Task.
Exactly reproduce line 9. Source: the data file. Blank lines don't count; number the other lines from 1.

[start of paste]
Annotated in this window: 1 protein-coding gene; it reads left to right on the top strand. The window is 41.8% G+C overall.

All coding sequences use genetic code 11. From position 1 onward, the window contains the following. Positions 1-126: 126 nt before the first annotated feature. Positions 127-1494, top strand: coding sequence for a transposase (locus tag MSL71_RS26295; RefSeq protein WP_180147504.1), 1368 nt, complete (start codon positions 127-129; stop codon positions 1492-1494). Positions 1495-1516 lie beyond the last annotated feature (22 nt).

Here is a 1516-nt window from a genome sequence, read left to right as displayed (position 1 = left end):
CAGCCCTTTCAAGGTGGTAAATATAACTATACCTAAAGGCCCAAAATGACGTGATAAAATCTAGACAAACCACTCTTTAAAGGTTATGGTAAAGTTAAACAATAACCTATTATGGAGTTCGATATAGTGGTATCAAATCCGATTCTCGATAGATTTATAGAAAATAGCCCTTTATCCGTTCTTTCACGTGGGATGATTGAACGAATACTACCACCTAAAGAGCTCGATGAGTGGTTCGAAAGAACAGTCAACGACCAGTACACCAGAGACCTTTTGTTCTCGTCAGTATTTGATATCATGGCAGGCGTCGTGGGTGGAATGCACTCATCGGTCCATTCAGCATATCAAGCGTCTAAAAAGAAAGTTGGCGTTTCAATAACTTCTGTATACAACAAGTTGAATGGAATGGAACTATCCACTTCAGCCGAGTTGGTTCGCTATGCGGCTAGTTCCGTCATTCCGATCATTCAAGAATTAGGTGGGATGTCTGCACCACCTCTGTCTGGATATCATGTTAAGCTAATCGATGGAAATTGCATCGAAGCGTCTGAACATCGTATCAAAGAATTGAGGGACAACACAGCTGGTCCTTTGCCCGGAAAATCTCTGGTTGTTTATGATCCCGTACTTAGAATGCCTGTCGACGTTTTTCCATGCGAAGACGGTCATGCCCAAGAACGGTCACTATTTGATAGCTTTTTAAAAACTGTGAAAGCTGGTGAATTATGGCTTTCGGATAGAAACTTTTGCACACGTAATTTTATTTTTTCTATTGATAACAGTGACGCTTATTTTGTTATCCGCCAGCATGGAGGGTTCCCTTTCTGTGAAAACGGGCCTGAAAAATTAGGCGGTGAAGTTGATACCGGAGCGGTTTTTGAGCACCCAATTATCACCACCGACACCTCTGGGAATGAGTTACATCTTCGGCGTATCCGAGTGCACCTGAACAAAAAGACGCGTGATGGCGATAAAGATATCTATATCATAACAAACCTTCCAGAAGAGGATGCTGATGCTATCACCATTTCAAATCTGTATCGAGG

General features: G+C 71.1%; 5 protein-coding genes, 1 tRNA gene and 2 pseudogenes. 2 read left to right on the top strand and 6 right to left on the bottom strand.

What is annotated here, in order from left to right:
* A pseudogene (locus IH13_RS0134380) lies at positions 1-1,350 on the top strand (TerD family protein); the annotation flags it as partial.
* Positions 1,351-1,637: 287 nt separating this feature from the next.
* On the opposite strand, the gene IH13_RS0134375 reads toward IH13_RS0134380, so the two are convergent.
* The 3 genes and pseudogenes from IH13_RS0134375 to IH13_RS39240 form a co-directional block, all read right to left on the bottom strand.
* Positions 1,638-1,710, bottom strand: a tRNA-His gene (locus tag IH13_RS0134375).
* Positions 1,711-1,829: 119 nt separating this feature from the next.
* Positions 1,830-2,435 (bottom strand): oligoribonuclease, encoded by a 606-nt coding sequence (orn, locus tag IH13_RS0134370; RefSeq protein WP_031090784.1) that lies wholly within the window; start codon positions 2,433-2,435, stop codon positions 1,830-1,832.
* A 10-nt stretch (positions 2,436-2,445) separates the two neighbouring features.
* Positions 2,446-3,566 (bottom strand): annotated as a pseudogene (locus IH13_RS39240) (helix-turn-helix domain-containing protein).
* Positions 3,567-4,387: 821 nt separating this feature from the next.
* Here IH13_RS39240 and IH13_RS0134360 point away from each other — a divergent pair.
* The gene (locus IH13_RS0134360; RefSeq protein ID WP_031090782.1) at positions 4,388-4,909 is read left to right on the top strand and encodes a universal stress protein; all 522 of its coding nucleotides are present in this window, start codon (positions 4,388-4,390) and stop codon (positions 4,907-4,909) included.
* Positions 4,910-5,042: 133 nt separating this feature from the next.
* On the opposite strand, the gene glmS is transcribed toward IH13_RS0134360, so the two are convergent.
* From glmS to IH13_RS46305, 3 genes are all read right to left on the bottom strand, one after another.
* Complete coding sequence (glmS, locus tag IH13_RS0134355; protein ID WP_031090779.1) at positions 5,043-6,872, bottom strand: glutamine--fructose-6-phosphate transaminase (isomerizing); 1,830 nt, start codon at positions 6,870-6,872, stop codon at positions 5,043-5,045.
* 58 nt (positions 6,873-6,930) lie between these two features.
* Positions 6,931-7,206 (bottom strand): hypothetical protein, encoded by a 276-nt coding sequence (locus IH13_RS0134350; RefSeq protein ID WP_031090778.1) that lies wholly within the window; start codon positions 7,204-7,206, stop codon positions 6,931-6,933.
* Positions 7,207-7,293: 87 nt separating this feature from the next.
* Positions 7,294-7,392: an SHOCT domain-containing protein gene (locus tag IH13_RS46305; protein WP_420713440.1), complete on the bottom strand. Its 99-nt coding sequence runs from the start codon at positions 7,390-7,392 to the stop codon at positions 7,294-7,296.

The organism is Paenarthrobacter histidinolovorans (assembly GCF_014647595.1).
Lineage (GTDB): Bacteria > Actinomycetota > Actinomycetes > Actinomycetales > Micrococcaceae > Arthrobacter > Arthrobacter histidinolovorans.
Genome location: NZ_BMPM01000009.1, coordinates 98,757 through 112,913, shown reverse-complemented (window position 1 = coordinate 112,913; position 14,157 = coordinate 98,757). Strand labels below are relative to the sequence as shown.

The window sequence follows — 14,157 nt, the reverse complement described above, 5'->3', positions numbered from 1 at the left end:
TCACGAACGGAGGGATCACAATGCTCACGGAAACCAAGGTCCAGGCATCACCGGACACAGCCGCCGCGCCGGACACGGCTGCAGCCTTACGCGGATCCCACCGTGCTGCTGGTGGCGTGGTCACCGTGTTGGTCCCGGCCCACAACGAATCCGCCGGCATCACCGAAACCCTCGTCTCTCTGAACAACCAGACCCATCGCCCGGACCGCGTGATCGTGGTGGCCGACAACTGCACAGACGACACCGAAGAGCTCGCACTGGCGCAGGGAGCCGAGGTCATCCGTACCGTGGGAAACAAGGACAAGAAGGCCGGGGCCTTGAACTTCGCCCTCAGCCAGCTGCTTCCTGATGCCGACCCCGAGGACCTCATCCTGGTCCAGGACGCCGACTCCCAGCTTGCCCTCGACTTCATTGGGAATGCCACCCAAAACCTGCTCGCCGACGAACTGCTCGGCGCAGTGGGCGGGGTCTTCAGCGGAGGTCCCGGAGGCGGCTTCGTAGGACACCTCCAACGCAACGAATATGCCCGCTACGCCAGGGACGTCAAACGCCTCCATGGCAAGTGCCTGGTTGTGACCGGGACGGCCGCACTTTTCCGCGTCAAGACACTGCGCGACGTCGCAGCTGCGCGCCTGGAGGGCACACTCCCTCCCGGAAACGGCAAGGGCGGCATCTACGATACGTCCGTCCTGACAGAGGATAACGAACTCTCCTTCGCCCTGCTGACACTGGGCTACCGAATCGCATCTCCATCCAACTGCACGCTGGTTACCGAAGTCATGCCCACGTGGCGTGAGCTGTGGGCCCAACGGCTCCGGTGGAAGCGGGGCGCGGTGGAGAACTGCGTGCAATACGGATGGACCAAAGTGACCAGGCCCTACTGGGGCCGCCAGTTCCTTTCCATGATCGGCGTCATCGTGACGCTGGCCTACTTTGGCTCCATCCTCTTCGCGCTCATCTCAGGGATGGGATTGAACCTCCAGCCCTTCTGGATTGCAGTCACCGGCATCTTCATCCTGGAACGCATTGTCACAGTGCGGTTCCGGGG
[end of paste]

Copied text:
* On the opposite strand, the gene IH13_RS0134375 reads toward IH13_RS0134380, so the two are convergent.